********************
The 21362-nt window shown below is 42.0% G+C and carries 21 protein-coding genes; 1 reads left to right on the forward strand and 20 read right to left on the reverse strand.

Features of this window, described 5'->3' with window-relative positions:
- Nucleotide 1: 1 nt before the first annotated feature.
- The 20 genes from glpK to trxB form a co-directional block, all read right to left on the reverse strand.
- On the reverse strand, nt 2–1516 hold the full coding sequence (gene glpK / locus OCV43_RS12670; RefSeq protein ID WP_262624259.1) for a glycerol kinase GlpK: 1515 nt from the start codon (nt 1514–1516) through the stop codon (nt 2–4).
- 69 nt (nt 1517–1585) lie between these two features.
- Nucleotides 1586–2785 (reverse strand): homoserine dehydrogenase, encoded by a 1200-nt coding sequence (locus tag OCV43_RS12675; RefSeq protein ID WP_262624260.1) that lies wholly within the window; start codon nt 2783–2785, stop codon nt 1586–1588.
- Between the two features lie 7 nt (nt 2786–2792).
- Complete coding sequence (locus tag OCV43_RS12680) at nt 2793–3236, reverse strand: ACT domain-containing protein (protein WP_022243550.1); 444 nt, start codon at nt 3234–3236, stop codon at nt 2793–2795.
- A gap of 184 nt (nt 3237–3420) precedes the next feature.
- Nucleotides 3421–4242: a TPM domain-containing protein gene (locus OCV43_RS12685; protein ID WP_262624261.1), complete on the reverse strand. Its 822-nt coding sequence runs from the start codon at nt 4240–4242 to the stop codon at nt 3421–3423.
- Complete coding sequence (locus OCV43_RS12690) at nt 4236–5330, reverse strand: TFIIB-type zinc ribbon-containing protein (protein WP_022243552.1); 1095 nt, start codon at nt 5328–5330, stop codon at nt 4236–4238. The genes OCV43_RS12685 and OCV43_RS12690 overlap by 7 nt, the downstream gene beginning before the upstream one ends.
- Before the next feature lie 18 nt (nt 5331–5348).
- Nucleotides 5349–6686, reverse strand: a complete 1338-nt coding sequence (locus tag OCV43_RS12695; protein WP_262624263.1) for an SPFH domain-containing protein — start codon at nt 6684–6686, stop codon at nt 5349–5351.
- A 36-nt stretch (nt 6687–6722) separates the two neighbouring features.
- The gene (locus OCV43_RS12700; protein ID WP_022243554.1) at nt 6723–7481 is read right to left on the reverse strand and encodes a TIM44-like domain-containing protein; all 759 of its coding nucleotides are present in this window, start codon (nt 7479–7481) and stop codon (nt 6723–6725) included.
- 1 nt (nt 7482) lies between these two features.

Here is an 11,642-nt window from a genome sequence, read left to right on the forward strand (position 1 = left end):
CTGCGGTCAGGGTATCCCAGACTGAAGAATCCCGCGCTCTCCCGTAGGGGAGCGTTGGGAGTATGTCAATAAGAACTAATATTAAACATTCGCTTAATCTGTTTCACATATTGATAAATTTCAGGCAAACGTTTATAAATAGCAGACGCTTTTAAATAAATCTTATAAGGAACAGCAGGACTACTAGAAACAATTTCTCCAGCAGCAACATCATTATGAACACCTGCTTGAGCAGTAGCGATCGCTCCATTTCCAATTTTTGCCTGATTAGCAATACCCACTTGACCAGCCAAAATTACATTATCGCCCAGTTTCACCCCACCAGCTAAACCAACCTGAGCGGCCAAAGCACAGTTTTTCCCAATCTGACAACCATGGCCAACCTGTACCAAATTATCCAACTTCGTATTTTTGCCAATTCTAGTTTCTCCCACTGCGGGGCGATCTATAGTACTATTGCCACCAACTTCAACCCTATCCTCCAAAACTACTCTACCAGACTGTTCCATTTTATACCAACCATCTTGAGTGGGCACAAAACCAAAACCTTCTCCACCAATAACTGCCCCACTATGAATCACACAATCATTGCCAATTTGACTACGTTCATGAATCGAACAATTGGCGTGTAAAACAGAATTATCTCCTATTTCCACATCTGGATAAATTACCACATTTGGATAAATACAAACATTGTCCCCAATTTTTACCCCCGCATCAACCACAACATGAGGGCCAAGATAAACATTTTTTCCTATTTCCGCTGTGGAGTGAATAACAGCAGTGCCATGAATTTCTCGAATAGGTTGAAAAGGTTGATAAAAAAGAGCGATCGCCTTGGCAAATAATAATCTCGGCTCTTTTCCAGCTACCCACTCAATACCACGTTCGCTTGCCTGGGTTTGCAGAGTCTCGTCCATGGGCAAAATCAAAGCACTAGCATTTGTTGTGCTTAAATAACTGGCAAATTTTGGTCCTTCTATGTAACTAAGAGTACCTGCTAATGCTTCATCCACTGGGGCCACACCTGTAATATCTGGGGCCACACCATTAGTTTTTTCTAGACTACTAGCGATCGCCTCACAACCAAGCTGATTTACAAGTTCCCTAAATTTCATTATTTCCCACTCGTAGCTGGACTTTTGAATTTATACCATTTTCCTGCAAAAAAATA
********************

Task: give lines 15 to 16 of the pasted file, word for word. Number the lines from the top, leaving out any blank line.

- A 36-nt stretch (nt 6687–6722) separates the two neighbouring features.
- The gene (locus OCV43_RS12700; protein ID WP_022243554.1) at nt 6723–7481 is read right to left on the reverse strand and encodes a TIM44-like domain-containing protein; all 759 of its coding nucleotides are present in this window, start codon (nt 7479–7481) and stop codon (nt 6723–6725) included.